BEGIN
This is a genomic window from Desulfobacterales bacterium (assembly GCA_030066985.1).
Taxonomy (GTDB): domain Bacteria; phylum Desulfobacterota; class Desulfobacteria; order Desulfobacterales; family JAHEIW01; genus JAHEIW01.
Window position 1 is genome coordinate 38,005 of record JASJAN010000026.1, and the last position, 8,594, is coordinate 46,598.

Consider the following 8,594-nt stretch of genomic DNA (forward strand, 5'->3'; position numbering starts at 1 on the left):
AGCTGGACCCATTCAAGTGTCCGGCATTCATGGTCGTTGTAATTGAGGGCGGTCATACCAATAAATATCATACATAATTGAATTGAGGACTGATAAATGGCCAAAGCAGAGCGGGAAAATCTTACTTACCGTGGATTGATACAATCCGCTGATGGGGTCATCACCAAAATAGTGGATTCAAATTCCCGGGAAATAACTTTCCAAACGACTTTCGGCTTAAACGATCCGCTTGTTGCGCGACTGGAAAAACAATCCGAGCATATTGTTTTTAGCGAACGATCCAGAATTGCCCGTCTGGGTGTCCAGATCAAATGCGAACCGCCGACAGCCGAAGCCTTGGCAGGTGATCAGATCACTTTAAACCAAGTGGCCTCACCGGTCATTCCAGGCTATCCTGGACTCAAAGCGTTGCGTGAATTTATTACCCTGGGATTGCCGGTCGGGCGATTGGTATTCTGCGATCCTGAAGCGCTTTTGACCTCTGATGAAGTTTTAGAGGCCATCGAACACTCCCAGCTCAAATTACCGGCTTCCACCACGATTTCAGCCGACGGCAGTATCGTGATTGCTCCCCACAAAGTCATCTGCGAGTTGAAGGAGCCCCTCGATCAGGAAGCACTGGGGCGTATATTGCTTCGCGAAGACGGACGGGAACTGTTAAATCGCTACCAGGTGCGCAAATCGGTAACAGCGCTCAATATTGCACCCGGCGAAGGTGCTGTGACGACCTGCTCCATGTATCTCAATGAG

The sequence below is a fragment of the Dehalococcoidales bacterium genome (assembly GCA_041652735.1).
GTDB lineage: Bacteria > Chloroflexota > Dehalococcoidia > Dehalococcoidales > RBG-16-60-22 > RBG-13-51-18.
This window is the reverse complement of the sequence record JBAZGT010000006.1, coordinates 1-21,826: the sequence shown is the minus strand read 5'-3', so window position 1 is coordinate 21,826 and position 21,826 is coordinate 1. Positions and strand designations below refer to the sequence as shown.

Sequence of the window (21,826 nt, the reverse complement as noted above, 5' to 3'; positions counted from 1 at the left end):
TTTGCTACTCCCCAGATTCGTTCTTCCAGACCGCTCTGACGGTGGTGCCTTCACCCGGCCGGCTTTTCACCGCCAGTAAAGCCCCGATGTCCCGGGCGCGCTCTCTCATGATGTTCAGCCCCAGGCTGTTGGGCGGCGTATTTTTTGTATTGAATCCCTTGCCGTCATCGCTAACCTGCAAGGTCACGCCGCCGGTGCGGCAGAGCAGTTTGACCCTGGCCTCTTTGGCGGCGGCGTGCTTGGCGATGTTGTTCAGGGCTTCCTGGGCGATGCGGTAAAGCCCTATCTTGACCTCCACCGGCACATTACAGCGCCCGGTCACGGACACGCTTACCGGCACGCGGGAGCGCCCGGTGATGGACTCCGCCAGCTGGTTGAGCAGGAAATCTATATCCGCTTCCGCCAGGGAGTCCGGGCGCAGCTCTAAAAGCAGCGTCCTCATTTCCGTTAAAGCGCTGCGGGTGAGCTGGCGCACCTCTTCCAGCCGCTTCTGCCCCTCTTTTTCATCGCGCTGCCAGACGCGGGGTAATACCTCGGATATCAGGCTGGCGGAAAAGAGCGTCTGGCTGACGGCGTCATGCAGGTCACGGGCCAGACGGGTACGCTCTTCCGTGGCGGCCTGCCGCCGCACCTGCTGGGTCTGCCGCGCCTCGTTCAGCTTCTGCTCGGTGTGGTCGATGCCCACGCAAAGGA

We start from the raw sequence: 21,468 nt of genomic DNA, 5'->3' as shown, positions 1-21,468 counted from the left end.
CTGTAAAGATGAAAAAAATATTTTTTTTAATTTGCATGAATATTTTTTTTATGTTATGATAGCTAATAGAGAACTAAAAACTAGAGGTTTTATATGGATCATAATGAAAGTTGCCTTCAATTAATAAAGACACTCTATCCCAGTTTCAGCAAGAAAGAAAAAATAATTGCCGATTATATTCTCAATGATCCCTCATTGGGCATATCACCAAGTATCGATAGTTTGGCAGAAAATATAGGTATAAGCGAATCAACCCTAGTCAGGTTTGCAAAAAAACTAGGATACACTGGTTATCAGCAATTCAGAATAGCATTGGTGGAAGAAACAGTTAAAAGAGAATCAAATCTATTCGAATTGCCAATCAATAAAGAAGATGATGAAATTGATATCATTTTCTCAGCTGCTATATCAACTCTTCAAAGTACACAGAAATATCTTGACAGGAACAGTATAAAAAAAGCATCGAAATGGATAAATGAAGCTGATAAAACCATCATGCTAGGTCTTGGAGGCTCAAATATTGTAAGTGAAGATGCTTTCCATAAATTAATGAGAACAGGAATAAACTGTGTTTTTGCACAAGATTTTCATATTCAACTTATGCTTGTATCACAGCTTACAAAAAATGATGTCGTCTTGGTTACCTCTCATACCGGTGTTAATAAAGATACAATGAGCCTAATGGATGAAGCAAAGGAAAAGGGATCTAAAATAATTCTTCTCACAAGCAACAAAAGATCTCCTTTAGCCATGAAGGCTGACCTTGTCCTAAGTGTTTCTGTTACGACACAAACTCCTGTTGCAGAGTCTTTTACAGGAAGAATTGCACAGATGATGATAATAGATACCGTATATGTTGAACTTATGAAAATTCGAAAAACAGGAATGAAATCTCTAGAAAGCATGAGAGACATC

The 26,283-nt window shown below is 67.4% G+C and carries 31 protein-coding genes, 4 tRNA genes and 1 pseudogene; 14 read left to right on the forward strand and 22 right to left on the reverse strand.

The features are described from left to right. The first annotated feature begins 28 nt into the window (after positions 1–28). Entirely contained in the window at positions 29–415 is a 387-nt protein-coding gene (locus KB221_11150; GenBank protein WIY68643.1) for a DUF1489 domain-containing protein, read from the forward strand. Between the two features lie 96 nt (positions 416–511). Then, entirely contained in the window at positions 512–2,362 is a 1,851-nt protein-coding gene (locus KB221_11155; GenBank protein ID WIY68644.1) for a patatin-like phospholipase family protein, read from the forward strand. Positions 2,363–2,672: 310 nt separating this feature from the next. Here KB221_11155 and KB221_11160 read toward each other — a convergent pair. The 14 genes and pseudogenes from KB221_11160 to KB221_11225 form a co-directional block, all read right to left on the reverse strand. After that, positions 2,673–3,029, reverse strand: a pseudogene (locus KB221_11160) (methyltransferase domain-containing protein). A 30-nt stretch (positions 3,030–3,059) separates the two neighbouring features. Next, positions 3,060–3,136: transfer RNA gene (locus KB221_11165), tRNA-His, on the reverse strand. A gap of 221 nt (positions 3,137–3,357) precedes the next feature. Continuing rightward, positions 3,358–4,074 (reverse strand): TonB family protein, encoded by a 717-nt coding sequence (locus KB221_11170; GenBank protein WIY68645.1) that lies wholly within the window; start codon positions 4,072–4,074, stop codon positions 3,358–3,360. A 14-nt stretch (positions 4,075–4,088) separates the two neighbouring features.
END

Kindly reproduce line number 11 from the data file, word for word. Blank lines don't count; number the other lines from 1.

We start from the raw sequence: 21,468 nt of genomic DNA, 5'->3' as shown, positions 1-21,468 counted from the left end.